US Department of Labor Proposes Changes to Overtime Pay Regulations under the Fair Labor Standards Act

US Department of Labor Proposes Changes to Overtime Pay Regulations under the Fair Labor Standards Act



The Current Requirements and Proposed Changes to These Requirements

On March 31, 2003, the United States Department of Labor (DOL) proposed changes to regulations issued under the Fair Labor Standards Act (FLSA) governing federal minimum wage and overtime pay requirements. These FLSA regulations generally require covered employers to pay their employees at least the federal minimum wage (currently $5.15 an hour) and overtime pay of time and one-half their regular rate of pay for all hours worked in excess of forty (40) per week. However, the FLSA regulations have designated certain categories of "white collar" employees, including executives, administrators, learned and creative professionals, outside salespeople, and computer employees (e.g., systems analysts, programmers and software engineers) as exempt from minimum wage and overtime requirements, provided they meet the requirements established under certain tests.

Under the current regulations, exempt status has been reserved for those employees who: (1) receive fixed weekly salaries of prescribed amounts that are not subject to reduction based on quality or quantity of work performed (including deductions for full-day absences resulting from disciplinary infractions); and (2) perform certain job duties enumerated in "long tests" or less strict "short tests." To qualify as exempt under the "long test," an employee's weekly salary must be at least $155 or $170 (depending upon the category of employee). To qualify as exempt under the "short test," an employee's weekly salary must be at least $250. There are exceptions for computer employees, who may still qualify as exempt if they are paid an hourly wage of at least $27.63, and for outside salespeople, who need not be paid any salary at all.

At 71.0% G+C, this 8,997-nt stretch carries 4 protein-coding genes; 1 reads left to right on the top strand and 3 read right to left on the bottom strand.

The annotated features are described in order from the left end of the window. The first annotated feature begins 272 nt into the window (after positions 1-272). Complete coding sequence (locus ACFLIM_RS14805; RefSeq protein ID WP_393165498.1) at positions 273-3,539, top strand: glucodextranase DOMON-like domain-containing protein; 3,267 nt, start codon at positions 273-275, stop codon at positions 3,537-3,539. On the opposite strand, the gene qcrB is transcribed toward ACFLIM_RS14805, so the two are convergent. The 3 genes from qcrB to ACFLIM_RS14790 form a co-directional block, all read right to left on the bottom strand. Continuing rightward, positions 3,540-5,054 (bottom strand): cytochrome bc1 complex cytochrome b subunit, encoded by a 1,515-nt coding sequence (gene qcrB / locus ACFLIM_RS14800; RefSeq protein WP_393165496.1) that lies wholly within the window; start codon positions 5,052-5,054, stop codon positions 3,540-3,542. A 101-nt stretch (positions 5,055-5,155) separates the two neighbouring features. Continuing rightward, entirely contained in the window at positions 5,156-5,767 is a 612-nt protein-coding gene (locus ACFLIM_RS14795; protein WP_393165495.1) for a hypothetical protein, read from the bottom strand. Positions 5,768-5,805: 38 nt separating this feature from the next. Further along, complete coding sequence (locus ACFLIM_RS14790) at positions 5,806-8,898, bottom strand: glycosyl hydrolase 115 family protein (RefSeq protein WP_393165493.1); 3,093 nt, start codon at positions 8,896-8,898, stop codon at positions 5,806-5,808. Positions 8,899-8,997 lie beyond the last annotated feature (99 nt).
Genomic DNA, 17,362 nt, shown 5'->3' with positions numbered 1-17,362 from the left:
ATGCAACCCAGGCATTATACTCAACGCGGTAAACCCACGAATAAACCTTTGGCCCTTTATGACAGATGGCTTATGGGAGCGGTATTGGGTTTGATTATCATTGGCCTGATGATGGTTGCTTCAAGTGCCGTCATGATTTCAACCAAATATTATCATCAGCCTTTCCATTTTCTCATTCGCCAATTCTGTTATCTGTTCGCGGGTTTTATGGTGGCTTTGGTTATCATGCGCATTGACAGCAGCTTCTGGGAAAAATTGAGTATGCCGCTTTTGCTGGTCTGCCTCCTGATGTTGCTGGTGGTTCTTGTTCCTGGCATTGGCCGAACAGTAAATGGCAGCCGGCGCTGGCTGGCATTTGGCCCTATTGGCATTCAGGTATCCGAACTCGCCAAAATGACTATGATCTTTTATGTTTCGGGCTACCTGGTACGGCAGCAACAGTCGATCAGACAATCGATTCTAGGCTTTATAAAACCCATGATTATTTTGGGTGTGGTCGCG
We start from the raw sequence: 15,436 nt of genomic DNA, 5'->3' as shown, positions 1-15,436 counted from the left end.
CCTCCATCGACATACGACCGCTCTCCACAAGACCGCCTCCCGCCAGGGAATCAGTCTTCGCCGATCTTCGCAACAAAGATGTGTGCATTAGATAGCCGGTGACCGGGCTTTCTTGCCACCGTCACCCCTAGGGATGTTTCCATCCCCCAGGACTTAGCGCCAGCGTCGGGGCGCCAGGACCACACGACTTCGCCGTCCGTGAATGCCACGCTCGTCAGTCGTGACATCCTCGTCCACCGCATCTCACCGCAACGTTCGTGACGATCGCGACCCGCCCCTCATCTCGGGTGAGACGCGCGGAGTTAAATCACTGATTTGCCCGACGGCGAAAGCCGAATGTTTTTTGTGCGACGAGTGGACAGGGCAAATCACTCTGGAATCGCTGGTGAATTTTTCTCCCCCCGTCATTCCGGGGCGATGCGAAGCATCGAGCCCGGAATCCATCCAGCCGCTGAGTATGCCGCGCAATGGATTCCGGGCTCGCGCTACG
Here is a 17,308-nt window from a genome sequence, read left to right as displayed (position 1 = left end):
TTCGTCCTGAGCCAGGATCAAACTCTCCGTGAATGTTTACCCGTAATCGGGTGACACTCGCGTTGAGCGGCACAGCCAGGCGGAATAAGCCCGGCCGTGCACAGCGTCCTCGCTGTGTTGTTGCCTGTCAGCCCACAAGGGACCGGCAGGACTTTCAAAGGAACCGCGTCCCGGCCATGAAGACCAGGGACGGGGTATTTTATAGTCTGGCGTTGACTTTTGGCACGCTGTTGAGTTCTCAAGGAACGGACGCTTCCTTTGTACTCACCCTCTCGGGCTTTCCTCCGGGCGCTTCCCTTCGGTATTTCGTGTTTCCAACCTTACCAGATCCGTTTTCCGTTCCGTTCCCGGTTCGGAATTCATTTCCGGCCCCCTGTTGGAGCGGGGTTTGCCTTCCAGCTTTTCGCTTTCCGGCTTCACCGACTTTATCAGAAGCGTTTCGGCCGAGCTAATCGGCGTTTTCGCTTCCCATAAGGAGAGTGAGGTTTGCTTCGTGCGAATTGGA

The DOL is proposing its changes in order to reduce the confusion caused by the current tests, make the regulations "easier to decipher" when applied to specific factual scenarios, and increase the number of low-wage-earning employees entitled to receive overtime compensation. The proposed regulations, for the first time since 1975, raise the minimum weekly salary required for an exemption to $425 (except for outside salespeople, for whom there continues to be no minimum salary requirement, and computer employees, for whom the hourly wage of $27.63 will continue to be an acceptable alternative), and eliminate the "long" and "short" tests in favor of a single test focusing on an employee's "primary duty." (For more specific information on how the proposed single-standard tests differ from the current tests, please visit the DOL's website for a side-by-side comparison table.) The proposed regulations also create a new category of "highly compensated employees," who will qualify as exempt if they are guaranteed total annual compensation of at least $65,000, perform office or non-manual work, and perform at least one of the exempt duties of an executive, administrative or professional employee.

Other substantial changes depart from the current prohibition on deductions from pay for full-day absences taken for disciplinary reasons. The proposed regulations would permit deductions for full-day absences occasioned by infractions of workplace conduct rules, such as sexual harassment or workplace violence, and would also create a "safe harbor" provision in the event of improper pay deductions. Under the proposed rule, an employer that has a written policy prohibiting improper pay deductions, and that notifies employees of the policy and reimburses them for any improper deductions, will not lose the exemption for any employees unless it "repeatedly and willfully" violates the policy.